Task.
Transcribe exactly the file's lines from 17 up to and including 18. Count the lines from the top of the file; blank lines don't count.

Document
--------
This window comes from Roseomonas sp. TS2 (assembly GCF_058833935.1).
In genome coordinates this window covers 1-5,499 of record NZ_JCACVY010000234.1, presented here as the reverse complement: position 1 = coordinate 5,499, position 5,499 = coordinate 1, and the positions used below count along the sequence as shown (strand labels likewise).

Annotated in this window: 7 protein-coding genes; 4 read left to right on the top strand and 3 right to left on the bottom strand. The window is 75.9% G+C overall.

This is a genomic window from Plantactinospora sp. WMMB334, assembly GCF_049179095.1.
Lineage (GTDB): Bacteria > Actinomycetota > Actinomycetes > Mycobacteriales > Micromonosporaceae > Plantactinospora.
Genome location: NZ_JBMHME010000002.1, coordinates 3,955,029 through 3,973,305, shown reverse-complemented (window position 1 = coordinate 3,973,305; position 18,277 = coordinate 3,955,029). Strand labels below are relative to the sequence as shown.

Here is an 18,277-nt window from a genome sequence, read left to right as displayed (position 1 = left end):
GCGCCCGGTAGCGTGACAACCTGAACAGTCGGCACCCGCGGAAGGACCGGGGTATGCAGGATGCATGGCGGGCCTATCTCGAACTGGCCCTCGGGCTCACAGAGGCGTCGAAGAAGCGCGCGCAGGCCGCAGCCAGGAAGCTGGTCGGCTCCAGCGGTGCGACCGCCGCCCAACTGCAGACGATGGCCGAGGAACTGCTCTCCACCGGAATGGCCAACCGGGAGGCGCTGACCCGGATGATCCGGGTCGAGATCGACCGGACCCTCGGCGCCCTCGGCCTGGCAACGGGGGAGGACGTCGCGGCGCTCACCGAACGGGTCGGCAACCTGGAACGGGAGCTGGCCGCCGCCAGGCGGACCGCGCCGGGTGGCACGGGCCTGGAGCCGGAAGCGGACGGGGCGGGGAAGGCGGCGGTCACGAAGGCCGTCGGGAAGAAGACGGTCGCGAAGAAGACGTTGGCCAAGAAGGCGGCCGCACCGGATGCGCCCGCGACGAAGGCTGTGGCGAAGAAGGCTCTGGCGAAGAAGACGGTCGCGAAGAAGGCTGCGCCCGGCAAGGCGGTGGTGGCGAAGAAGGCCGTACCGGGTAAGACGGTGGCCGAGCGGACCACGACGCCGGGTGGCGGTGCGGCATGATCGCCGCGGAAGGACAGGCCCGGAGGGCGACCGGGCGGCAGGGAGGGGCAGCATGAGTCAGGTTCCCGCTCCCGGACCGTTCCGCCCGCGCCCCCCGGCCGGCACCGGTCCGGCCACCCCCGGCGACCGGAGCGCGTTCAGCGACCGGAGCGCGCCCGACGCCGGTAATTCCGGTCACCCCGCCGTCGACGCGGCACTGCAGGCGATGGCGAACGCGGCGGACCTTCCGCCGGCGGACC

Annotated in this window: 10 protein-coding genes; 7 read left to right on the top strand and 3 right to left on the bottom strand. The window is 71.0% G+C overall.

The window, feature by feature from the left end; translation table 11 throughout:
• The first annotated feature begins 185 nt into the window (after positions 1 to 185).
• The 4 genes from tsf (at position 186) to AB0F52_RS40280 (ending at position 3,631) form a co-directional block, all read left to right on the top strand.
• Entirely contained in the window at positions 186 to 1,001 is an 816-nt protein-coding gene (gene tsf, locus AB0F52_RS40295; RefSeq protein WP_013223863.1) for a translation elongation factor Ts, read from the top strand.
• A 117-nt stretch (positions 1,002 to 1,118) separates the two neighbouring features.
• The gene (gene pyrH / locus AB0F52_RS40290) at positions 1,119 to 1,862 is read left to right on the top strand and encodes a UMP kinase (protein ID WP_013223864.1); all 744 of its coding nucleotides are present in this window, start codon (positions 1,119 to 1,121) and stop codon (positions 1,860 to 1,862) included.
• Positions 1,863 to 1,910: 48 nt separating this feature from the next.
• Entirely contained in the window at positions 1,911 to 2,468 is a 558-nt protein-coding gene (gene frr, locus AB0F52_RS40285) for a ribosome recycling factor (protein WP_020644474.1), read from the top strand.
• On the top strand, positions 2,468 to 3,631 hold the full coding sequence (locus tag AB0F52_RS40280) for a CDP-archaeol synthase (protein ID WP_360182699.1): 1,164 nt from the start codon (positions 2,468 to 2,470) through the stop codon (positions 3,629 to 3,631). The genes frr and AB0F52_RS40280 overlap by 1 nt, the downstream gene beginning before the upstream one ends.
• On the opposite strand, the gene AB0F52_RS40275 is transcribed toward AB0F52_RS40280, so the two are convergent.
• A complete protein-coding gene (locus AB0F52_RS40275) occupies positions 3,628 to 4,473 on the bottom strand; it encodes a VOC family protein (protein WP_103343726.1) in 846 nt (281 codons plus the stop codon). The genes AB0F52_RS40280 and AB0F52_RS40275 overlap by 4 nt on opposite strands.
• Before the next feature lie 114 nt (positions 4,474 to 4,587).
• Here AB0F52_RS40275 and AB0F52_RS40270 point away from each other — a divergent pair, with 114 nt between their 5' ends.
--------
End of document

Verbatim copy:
• Entirely contained in the window at positions 1,911 to 2,468 is a 558-nt protein-coding gene (gene frr, locus AB0F52_RS40285) for a ribosome recycling factor (protein WP_020644474.1), read from the top strand.
• On the top strand, positions 2,468 to 3,631 hold the full coding sequence (locus tag AB0F52_RS40280) for a CDP-archaeol synthase (protein ID WP_360182699.1): 1,164 nt from the start codon (positions 2,468 to 2,470) through the stop codon (positions 3,629 to 3,631). The genes frr and AB0F52_RS40280 overlap by 1 nt, the downstream gene beginning before the upstream one ends.